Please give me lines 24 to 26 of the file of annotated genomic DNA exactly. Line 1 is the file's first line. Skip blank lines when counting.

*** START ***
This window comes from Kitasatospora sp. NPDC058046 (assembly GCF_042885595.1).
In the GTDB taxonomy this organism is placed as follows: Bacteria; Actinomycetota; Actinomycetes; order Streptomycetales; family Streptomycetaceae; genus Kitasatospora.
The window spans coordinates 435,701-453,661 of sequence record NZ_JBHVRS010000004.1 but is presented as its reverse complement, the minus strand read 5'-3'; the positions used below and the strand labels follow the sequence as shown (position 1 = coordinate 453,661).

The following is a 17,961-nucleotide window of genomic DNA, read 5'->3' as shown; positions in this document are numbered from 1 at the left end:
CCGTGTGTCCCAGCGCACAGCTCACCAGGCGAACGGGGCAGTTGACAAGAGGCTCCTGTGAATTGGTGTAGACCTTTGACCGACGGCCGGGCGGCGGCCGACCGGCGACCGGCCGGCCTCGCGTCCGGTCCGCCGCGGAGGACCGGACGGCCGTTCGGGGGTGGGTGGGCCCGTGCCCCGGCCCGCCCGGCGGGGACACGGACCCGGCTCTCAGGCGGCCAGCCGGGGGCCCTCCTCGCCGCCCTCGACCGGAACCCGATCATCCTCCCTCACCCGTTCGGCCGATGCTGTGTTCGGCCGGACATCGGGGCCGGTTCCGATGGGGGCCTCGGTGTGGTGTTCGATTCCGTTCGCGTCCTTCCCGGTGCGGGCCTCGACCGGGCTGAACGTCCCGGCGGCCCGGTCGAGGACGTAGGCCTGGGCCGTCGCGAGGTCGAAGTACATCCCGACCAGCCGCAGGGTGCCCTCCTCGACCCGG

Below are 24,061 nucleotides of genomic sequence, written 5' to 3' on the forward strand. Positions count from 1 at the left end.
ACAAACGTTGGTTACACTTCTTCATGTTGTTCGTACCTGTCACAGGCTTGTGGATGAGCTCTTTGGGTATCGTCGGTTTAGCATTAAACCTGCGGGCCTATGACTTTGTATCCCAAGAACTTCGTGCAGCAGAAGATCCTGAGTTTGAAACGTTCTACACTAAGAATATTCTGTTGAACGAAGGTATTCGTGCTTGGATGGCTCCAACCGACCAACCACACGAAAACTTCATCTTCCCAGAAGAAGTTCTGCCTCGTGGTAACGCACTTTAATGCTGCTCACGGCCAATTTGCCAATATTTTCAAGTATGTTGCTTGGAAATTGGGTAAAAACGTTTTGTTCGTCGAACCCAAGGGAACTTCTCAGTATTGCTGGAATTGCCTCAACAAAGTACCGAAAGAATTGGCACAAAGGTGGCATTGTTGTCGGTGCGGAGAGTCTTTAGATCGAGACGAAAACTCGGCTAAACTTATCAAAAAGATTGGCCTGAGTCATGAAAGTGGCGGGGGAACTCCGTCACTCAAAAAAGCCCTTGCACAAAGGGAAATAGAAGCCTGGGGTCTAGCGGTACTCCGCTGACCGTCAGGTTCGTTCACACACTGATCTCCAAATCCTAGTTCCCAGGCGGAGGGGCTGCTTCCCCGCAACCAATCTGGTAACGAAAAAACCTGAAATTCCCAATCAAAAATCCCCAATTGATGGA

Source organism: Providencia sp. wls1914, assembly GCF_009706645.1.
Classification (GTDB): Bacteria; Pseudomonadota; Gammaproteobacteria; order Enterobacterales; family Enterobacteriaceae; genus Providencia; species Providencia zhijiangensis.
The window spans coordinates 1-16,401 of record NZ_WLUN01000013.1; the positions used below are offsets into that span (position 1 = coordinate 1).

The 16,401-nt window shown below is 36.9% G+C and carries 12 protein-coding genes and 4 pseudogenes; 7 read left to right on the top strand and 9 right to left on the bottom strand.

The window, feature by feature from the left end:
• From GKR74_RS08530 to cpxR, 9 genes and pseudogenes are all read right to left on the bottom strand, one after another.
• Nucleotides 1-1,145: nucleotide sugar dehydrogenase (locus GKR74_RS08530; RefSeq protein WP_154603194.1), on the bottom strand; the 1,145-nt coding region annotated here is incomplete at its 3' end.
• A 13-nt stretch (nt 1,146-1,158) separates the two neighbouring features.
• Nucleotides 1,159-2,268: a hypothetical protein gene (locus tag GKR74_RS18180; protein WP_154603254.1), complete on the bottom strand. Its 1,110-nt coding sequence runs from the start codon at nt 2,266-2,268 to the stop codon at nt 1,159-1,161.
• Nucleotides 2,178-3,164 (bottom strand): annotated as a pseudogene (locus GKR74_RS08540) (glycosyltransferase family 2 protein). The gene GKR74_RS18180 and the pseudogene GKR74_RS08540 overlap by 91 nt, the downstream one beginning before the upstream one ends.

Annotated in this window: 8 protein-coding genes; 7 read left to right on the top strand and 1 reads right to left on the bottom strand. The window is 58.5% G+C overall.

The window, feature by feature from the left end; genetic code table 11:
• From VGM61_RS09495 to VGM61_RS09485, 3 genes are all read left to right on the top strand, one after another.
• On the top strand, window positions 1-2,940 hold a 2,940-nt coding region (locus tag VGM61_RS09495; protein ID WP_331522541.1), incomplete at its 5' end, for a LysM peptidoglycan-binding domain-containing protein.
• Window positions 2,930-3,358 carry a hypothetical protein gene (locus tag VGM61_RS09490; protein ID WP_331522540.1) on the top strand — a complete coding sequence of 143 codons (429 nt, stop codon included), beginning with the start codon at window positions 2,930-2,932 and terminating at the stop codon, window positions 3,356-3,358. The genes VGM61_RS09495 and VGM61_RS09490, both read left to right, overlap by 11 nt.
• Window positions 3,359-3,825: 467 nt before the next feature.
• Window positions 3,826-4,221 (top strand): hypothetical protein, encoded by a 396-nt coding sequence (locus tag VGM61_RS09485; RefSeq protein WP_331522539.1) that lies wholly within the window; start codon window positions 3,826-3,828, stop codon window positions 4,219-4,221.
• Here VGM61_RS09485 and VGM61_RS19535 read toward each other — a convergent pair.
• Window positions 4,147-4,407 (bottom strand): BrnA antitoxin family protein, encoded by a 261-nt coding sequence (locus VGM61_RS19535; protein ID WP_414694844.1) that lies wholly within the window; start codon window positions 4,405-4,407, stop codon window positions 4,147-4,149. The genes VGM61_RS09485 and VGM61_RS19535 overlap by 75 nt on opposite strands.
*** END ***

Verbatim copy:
• Window positions 3,826-4,221 (top strand): hypothetical protein, encoded by a 396-nt coding sequence (locus tag VGM61_RS09485; RefSeq protein WP_331522539.1) that lies wholly within the window; start codon window positions 3,826-3,828, stop codon window positions 4,219-4,221.
• Here VGM61_RS09485 and VGM61_RS19535 read toward each other — a convergent pair.
• Window positions 4,147-4,407 (bottom strand): BrnA antitoxin family protein, encoded by a 261-nt coding sequence (locus VGM61_RS19535; protein ID WP_414694844.1) that lies wholly within the window; start codon window positions 4,405-4,407, stop codon window positions 4,147-4,149. The genes VGM61_RS09485 and VGM61_RS19535 overlap by 75 nt on opposite strands.